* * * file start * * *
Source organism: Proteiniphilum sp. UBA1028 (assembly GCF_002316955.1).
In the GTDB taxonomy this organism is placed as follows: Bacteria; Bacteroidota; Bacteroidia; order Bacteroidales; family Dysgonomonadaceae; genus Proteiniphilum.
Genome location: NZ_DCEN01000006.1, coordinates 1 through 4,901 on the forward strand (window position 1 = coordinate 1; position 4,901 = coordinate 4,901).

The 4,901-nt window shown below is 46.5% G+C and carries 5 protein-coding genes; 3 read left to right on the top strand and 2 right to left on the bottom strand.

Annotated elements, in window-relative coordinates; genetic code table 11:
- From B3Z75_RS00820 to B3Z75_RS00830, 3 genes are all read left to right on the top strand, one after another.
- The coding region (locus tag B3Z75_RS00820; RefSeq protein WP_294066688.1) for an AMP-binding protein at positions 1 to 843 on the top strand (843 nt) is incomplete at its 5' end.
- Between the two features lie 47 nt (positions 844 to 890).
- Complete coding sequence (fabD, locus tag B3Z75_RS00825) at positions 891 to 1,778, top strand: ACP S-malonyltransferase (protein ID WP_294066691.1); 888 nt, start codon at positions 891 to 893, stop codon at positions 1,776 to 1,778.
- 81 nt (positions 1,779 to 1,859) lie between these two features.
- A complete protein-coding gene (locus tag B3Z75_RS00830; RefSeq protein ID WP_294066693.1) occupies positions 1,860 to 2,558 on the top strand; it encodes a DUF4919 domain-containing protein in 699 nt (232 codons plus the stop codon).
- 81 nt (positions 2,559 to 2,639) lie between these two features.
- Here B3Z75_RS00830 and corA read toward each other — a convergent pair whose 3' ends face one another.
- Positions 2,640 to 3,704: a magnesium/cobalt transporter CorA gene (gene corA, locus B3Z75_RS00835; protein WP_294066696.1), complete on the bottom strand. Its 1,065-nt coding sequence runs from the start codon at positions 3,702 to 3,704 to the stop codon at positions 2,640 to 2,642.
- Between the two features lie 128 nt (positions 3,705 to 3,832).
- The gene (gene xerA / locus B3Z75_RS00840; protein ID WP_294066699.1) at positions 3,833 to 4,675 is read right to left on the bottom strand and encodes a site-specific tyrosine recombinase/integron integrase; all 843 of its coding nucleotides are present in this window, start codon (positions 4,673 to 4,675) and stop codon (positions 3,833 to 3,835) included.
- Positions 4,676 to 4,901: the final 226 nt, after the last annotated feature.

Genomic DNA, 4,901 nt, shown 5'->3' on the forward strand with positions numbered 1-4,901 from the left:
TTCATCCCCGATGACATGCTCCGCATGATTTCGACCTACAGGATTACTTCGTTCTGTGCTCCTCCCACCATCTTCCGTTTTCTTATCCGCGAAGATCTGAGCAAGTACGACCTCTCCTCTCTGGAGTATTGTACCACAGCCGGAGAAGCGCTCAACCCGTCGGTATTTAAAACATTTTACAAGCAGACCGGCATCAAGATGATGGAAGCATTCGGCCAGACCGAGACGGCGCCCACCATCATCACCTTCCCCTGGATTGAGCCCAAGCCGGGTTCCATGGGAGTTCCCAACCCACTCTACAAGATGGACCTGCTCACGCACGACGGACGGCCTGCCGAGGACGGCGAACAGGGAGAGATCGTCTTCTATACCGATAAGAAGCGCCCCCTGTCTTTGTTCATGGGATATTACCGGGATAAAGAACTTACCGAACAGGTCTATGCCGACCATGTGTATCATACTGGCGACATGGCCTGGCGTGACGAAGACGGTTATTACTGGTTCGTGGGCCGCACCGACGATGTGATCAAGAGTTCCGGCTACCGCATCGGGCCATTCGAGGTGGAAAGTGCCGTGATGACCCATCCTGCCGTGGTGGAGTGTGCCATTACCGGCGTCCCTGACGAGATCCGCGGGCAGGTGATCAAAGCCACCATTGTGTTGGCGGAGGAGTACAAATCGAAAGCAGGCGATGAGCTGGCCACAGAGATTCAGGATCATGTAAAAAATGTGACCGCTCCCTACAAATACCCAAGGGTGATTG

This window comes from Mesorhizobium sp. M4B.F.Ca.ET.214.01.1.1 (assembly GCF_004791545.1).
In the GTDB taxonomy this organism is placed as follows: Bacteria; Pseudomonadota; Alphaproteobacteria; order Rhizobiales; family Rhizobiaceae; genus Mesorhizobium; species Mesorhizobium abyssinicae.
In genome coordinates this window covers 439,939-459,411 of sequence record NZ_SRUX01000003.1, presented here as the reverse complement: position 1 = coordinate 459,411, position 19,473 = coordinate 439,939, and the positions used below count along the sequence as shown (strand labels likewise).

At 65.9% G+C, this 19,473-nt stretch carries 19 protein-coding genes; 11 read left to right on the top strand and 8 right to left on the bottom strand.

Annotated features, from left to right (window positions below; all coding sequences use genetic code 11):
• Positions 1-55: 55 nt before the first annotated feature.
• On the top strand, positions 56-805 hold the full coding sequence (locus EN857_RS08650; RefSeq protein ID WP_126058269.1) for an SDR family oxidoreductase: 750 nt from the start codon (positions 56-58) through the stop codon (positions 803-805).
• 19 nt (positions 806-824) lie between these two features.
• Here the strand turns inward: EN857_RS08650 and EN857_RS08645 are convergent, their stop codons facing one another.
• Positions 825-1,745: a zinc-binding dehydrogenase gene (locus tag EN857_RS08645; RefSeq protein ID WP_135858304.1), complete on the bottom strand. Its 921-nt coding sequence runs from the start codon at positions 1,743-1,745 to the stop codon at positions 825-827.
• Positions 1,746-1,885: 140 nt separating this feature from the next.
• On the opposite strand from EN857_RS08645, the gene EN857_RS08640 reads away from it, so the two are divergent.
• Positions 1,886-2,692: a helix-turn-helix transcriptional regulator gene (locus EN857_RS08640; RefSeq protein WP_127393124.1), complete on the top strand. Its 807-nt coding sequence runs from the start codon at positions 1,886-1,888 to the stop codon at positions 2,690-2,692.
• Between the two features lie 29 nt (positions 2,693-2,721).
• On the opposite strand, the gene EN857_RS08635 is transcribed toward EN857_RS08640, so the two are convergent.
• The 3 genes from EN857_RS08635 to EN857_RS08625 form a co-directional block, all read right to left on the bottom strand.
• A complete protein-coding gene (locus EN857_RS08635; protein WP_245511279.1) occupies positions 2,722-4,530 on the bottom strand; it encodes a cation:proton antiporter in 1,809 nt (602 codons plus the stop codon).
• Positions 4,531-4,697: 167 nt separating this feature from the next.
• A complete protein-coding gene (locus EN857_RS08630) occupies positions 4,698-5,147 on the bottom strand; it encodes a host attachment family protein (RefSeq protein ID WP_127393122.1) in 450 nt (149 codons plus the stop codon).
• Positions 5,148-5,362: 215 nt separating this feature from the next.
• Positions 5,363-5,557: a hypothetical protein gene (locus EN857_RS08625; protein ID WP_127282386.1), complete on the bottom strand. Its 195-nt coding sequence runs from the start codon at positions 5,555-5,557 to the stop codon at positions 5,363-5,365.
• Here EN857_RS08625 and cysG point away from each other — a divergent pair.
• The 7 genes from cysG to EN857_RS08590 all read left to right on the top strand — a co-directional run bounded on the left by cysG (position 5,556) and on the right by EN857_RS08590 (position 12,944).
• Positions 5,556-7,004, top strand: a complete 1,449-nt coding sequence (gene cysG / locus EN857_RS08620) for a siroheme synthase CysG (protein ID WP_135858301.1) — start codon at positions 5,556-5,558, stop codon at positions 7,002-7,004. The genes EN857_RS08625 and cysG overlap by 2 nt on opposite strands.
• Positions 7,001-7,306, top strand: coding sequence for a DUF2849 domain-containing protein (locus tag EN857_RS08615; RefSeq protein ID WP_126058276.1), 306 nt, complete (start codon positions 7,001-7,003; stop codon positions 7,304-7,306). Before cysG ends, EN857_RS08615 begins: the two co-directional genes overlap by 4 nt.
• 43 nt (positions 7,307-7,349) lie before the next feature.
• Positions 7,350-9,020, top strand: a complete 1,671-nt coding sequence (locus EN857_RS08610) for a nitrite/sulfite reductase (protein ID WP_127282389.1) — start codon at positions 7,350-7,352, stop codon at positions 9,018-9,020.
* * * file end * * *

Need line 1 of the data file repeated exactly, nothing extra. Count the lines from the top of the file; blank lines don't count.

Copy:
Source organism: Proteiniphilum sp. UBA1028 (assembly GCF_002316955.1).